This blog is dedicated to some basic information on the diagnosis and management of Lyme disease and other tick-related issues. Here is a hypothetical conversation between a patient and physician.
Patient: If I have a tick bite, what is my risk of developing Lyme disease?
Doctor: There are many variables that need to be addressed to answer this question. When I started working in a Lyme-endemic area over 10 years ago, the conventional wisdom was that a tick had to be on for 72 hours or more to transmit the Lyme bacteria. This seemed absurd. People now use a 24 hour cut off. Using any rigid period of time doesn’t make sense to me. The longer a tick is on, the higher the risk. If the tick is engorged with blood, one can assume the risk is higher. There is also variation from town to town and microclimate to microclimate in terms of the percentage of ticks that are infected with the Borrelia burgdorferi bacteria. A public health group found a range in our area between 10-20% but I’ve seen estimates at 30% or higher.
Patient: What is the best way to remove a tick?
Doctor: Consensus is to use a pair of tweezers and grasp as close to the skin and pull straight up. Most experts recommend avoiding matches and glop and other techniques that just piss of the tick causing him to dump the bacteria into your body out of spite.
Patient: I’ve heard that the tiny ticks are the deer ticks and are the ones that can transmit Lyme disease.
Doctor: For years, I would see someone in the office and they would say they pulled a tick off, but no worries, they could tell it wasn’t a deer tick. I was perplexed thinking there must be a high concentration of entomologists in my practice. One day, I realized they were all under the misconception that the tiny specks (the immature nymphs) were the deer ticks and the larger ticks were some other species. Each tick species has different life stages so a tiny tick and a corpulent adult can both transmit Lyme disease. The nymphs likely are responsible for more Lyme disease because they are harder to detect.
Patient: How is the diagnosis made of Lyme disease?
Doctor: There are several scenarios where a physician may make a diagnosis of Lyme disease. The simplest is a patient who presents with a classic bull’s eye rash. The next is someone who has a specific prolonged tick exposure and then within a week or so develops the classic symptoms of unexplained joint pains, fatigue, headaches and fevers. Not everyone presents the same, of course, but these are the most common symptoms. The third scenario, and the least common, is that someone has symptoms and the Lyme blood test is positive. Lyme disease is most often a diagnosis made on clinical grounds.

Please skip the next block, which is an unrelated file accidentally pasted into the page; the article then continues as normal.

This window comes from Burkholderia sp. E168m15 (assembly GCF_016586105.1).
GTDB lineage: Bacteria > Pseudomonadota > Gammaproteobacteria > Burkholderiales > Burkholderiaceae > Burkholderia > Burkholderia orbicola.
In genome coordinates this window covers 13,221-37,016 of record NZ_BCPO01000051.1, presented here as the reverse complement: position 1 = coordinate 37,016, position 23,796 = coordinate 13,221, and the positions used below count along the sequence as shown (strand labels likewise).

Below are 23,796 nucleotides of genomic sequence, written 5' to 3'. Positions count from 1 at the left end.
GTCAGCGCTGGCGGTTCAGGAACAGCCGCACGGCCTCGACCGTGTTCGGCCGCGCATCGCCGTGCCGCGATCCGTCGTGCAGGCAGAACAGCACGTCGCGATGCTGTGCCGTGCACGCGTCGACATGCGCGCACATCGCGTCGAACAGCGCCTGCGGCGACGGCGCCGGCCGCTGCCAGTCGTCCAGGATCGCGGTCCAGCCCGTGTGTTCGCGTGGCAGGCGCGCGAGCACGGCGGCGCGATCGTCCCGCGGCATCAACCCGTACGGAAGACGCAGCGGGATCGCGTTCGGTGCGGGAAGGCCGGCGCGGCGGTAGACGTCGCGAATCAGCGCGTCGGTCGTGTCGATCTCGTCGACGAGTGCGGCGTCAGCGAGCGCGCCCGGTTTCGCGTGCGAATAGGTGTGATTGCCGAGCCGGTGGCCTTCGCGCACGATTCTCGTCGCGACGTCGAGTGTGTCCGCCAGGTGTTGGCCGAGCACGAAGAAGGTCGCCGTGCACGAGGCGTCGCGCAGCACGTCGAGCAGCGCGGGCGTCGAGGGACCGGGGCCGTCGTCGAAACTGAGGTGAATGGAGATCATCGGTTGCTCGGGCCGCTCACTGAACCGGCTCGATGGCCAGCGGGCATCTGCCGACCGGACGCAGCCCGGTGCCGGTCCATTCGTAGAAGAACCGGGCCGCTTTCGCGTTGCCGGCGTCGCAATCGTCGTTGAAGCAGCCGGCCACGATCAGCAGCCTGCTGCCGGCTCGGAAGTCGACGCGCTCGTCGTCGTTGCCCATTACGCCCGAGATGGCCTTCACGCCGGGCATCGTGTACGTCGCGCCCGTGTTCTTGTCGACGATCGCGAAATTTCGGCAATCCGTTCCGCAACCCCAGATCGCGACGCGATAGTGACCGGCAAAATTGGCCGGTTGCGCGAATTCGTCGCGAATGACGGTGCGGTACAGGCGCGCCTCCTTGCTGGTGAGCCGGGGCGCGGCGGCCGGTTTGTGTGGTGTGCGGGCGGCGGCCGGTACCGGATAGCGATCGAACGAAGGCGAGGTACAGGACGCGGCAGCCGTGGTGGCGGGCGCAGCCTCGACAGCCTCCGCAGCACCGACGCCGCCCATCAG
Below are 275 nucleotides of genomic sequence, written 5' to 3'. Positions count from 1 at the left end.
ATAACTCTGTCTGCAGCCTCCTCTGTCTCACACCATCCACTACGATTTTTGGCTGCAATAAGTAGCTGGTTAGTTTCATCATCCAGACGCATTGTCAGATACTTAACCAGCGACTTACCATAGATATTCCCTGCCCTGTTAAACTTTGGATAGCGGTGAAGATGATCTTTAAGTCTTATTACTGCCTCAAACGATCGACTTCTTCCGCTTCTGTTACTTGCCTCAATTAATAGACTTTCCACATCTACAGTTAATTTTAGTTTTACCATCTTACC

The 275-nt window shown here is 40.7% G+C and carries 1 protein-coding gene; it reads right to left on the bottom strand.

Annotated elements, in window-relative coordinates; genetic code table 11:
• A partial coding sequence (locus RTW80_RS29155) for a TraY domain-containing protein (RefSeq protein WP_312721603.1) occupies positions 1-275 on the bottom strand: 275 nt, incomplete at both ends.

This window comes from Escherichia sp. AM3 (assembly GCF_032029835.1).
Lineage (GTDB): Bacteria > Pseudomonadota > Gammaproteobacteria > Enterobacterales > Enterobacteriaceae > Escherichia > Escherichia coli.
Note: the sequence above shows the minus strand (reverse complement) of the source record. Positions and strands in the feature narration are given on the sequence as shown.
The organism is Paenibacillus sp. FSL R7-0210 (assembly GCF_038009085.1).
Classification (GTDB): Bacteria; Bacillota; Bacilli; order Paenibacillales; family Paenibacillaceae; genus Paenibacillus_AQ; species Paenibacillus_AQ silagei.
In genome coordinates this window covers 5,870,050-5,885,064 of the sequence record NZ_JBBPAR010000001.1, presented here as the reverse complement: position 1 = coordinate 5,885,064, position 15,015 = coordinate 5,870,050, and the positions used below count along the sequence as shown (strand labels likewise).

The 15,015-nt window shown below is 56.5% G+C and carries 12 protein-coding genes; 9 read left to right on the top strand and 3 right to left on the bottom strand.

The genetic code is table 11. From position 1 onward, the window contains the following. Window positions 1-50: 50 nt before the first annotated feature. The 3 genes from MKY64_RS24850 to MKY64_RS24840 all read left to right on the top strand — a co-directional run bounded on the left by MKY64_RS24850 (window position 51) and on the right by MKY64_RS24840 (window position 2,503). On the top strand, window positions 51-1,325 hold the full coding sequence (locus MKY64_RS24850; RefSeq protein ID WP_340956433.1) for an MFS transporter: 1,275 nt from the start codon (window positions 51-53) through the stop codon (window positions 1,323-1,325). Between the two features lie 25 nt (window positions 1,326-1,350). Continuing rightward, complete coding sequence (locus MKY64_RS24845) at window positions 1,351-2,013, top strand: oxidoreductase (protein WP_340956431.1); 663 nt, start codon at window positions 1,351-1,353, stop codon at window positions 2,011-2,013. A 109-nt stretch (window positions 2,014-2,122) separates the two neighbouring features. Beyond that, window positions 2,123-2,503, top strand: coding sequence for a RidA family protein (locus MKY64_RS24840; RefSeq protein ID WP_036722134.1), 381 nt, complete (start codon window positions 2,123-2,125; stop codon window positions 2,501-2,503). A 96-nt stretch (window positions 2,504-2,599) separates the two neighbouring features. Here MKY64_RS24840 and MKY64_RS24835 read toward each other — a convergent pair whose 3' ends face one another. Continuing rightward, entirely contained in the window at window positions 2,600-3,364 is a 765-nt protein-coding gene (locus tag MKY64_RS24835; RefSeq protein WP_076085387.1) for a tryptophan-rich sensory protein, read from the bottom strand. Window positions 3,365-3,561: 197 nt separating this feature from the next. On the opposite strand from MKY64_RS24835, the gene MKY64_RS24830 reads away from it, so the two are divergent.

Patient: How long should someone be on antibiotics and which antibiotics are the most effective?
Doctor: This is a controversial area. There is wide variation in how practitioners handle this issue. A study done years ago showed that a person who was given 200mg of the antibiotic doxycycline within 48 hours of the exposure had a 90% lower risk of developing Lyme disease. This strategy is often used for someone with 12-24 hour exposure. Many Lyme experts are skeptical of this option. For someone with an engorged tick or an exposure over 24 hours there are several options: (1) no treatment and monitor for symptoms; (2) no treatment, monitor and do a Lyme blood test in a 2-4 weeks; (3) 200mg of doxycycline once; (4) 10 days of doxycycline [I remember one study years ago that said that a person diagnosed early with Lyme disease had cure with 10 days.]; (5) 3-4 weeks of doxycycline and this, of course, is the most aggressive strategy and used more often in patients exhibiting signs and symptoms of an early Lyme infection.
Patient: Which antibiotics are the best?
Doctor: Doxycycline has long been the antibiotic of choice. It can cause stomach upset and photosensitivity with potential for bad sunburns. Amoxicillin is the next option especially in kids under 10-12 years old because doxycycline can damage the teeth of younger children. Cefuroxime (or Ceftin) is also very effective.
Patient: What about chronic Lyme disease?
Doctor: This is a difficult area in terms of diagnosis and treatment. There is no simple answer on who should be treated and by whom with what antibiotic(s) and for how long with which adjunctive treatments. If chronic Lyme is under consideration, I would first try to find a regular physician that takes insurance who is knowledgeable on the issue. There are Lyme specialists in the mainstream, primarily infectious disease specialists, but in my experience, if the person has a negative Lyme blood test they will not consider chronic Lyme disease a possibility. Seeing an ID specialist is almost always a good idea however because many people with a wide variety of chronic health problems do not have chronic Lyme disease, so the ID specialist may identify some other underlying cause. There are alternative Lyme specialists in New England, New York and New Jersey, but they are typically private pay and working with them can incur significant cost. This puts chronically ill people in a difficult position. Reading Horowitz’s book Why Can’t I Get Better? would be one good resource in trying to sort things out.
Andrew Lenhardt, MD